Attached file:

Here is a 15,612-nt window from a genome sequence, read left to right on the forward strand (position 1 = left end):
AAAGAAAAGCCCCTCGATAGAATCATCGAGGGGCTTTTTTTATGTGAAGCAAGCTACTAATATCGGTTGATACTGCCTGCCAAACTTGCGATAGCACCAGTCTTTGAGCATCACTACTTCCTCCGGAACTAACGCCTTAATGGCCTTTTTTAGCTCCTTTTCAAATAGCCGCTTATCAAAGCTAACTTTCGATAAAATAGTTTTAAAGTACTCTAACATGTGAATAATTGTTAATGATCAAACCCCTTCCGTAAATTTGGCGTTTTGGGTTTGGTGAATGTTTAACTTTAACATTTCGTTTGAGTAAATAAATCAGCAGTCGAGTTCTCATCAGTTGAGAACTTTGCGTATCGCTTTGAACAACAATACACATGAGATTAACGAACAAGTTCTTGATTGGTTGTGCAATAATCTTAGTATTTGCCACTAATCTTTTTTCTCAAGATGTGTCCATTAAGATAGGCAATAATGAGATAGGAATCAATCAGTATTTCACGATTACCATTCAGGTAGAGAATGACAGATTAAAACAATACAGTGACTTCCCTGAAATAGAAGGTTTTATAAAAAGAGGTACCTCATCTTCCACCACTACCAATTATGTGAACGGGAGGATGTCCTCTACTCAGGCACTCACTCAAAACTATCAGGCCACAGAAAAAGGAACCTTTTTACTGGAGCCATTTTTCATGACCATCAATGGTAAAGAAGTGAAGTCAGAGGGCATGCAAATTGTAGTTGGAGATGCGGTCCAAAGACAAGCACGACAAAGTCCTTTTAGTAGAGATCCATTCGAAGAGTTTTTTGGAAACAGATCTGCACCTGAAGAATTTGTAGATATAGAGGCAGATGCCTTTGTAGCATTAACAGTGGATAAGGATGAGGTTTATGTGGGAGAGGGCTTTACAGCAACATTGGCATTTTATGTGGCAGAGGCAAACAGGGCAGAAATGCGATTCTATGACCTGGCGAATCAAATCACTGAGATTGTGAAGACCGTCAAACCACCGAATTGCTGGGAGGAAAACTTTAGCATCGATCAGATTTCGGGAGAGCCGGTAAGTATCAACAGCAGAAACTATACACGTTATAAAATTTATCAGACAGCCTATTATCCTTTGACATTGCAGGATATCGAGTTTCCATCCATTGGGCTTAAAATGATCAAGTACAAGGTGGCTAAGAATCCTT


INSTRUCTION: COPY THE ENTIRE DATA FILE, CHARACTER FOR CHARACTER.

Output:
Here is a 15,612-nt window from a genome sequence, read left to right on the forward strand (position 1 = left end):
AAAGAAAAGCCCCTCGATAGAATCATCGAGGGGCTTTTTTTATGTGAAGCAAGCTACTAATATCGGTTGATACTGCCTGCCAAACTTGCGATAGCACCAGTCTTTGAGCATCACTACTTCCTCCGGAACTAACGCCTTAATGGCCTTTTTTAGCTCCTTTTCAAATAGCCGCTTATCAAAGCTAACTTTCGATAAAATAGTTTTAAAGTACTCTAACATGTGAATAATTGTTAATGATCAAACCCCTTCCGTAAATTTGGCGTTTTGGGTTTGGTGAATGTTTAACTTTAACATTTCGTTTGAGTAAATAAATCAGCAGTCGAGTTCTCATCAGTTGAGAACTTTGCGTATCGCTTTGAACAACAATACACATGAGATTAACGAACAAGTTCTTGATTGGTTGTGCAATAATCTTAGTATTTGCCACTAATCTTTTTTCTCAAGATGTGTCCATTAAGATAGGCAATAATGAGATAGGAATCAATCAGTATTTCACGATTACCATTCAGGTAGAGAATGACAGATTAAAACAATACAGTGACTTCCCTGAAATAGAAGGTTTTATAAAAAGAGGTACCTCATCTTCCACCACTACCAATTATGTGAACGGGAGGATGTCCTCTACTCAGGCACTCACTCAAAACTATCAGGCCACAGAAAAAGGAACCTTTTTACTGGAGCCATTTTTCATGACCATCAATGGTAAAGAAGTGAAGTCAGAGGGCATGCAAATTGTAGTTGGAGATGCGGTCCAAAGACAAGCACGACAAAGTCCTTTTAGTAGAGATCCATTCGAAGAGTTTTTTGGAAACAGATCTGCACCTGAAGAATTTGTAGATATAGAGGCAGATGCCTTTGTAGCATTAACAGTGGATAAGGATGAGGTTTATGTGGGAGAGGGCTTTACAGCAACATTGGCATTTTATGTGGCAGAGGCAAACAGGGCAGAAATGCGATTCTATGACCTGGCGAATCAAATCACTGAGATTGTGAAGACCGTCAAACCACCGAATTGCTGGGAGGAAAACTTTAGCATCGATCAGATTTCGGGAGAGCCGGTAAGTATCAACAGCAGAAACTATACACGTTATAAAATTTATCAGACAGCCTATTATCCTTTGACATTGCAGGATATCGAGTTTCCATCCATTGGGCTTAAAATGATCAAGTACAAGGTGGCTAAGAATCCTT